Society management

Which generation is the most financially educated?

Yes, younger generations have lower levels of financial literacy, but the results of a new study suggest the overall levels and implications may not be what you think.

According to the report from the TIAA Institute and the Global Financial Literacy Excellence Center (GFLEC) at the George Washington University School of Business, financial literacy is alarming among each of the five generations: the silent generation, the baby boomers, generation X , Generation Y. and Generation Z, but it is the lowest of Generation Z.

Two-thirds of Gen Z respondents were only able to correctly answer 50% or less of the P-End Index questions of the study. About 40% of Baby Boomers and the Silent Generation answered more than 50% of the questions correctly, but the average is only 55%. The percentage of questions answered correctly by Gen X, Gen Y, and Gen Z was 49%, 48%, and 43%, respectively.

The P-Fin Index is an annual barometer created by the TIAA Institute and GFLEC to assess the financial literacy of the adult U.S. population, measuring knowledge and understanding of financial decision making and effective management of personal finances. It is based on responses to a 28-question survey covering eight areas:

1. Earnings: determinants of wages and net wages
2. Consume: budgets and expense management
3. Savings: factors that maximize accumulations
4. Investment: types of investment, risk and return
5. Loan / Debt management: relationship between loan characteristics and repayments
6. Insure: types of cover and how insurance works
7. Understand risk: understand uncertain financial results
8. Indispensable sources of information: recognize the appropriate sources and advice

Functional knowledge

According to the results, overall functional knowledge tends to be highest across generations in the areas of borrowing and saving. Financial literacy in these areas tends to be lower earlier in the life cycle, especially among Gen Z, the report notes. Among Gen Z, financial challenges tend to be more common among those who have never attended college (now or before) than current students and non-students who have attended college before.

On the other end of the spectrum, the study found that functional knowledge about insurance tends to be particularly low among Gen Zers and Millennials, showing the biggest gap with older generations. For Gen Z, this is the area with the lowest financial literacy, with an average of just 28% correct answers to questions.

Additionally, the P-Fin Index has consistently found that financial well-being is linked to financial literacy, a finding that applies to all five generations, the report notes. Interestingly, the differences in financial well-being between people with relatively high financial literacy and those with relatively low financial literacy tend to be more pronounced among Millennials.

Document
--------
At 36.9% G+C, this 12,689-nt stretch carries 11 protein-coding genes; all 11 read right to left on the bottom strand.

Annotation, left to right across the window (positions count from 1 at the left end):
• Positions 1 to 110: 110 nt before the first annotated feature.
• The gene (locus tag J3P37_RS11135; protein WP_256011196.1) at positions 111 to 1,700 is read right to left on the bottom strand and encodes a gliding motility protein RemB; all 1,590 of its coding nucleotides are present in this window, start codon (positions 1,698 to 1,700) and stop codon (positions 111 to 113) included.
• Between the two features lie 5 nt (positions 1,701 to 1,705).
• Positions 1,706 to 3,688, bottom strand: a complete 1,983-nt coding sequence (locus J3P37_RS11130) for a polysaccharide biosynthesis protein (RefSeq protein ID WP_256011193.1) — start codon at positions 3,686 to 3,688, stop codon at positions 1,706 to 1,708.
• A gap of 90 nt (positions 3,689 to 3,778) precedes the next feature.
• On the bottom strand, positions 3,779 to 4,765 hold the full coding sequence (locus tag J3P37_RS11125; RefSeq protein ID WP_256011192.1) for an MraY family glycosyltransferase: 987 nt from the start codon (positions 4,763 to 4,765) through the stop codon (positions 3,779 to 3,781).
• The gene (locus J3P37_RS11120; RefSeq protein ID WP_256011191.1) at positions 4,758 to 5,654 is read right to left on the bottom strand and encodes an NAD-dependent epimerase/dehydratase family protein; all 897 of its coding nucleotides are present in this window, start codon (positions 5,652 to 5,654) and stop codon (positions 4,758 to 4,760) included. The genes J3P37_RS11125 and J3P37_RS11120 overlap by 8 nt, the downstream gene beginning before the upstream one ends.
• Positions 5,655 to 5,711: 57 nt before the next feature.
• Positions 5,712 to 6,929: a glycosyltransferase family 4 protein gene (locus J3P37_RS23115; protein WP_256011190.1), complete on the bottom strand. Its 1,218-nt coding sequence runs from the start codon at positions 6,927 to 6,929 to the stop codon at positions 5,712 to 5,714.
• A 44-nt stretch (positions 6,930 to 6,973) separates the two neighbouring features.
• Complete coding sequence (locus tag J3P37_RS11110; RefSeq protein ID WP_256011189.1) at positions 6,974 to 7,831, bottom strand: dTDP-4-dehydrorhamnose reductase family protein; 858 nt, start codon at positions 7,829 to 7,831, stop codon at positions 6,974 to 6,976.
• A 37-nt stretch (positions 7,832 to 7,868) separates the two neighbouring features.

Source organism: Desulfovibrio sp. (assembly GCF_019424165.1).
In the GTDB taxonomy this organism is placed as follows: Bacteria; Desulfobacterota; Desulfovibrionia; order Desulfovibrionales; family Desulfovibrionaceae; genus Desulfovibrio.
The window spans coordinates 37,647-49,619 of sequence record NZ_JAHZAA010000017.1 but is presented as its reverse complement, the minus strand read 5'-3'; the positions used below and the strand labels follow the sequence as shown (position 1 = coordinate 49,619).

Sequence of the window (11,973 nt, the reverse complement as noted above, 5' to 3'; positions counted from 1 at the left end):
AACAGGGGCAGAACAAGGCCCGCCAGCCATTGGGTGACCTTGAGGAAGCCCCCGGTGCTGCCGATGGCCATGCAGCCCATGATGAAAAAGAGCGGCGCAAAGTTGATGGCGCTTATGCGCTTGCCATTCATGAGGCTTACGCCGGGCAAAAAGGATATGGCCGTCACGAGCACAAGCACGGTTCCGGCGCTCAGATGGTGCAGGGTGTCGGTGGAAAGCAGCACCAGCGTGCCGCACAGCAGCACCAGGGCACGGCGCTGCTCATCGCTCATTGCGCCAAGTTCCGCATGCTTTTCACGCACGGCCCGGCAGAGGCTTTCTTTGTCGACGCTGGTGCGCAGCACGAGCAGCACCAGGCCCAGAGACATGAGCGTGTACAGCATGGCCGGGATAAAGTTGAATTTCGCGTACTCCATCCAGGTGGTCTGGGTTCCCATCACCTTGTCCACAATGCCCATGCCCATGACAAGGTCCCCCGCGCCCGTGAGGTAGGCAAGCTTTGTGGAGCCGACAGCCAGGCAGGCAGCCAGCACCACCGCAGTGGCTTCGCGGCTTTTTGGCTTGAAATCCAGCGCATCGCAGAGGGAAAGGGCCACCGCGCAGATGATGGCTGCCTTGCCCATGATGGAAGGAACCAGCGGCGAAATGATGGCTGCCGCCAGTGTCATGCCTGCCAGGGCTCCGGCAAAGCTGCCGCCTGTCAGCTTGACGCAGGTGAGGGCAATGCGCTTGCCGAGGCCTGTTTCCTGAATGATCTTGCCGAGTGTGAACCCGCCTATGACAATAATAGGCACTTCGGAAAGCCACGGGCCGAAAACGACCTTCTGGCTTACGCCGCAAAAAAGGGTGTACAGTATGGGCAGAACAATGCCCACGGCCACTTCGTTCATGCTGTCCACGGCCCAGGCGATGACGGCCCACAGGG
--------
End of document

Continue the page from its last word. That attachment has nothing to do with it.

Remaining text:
Financial challenges

Even though Gen Z has the lowest levels of financial literacy, trends in financial well-being indicators show that Gen X faces the greatest financial challenges. According to the results, 28% of Gen X respondents say they have difficulty making ends meet in a typical month, which is far more than any other generation. In comparison, about 20% of Gen Z, Millennials, and Baby Boomers, and 11% of the Quiet Generation say they are struggling to make ends meet.

“These results indicate that individuals generally start in adulthood with low financial literacy and, although it increases over time, financial literacy nonetheless tends to remain low,” says Paul Yakoboski, senior economist at the TIAA Institute. . “In addition, financial well-being across generations tends to be more compromised among people with lower levels of financial literacy. “

Researchers suggest this is a problem at all stages of life, as important financial decision-making occurs at all stages of life, with retirement savings being just one example. . “New entrants to the workforce must decide if, when and how much to save for retirement in the face of competing needs, while retirees must decide on a strategy for spending their retirement savings when they cannot know how long or what they will live. future spending will emerge, ”the report observes.

That said, the economic uncertainty created by the COVID-19 pandemic has apparently underscored the need for Americans to improve their personal financial literacy, as 39% of survey respondents say they are now motivated to focus on their business. financial literacy. The study notes that this feeling is more common among younger generations, with Gen Z, Gen Y, and Gen X respondents reporting feeling the most focused, at 52%, 48% and 44%, respectively.

The 2021 wave of the P-Fin index went live in January 2021 with a nationally representative sample of over 3,000 adults, aged 18 and over; Gen Z respondents were oversampled when the survey was set up.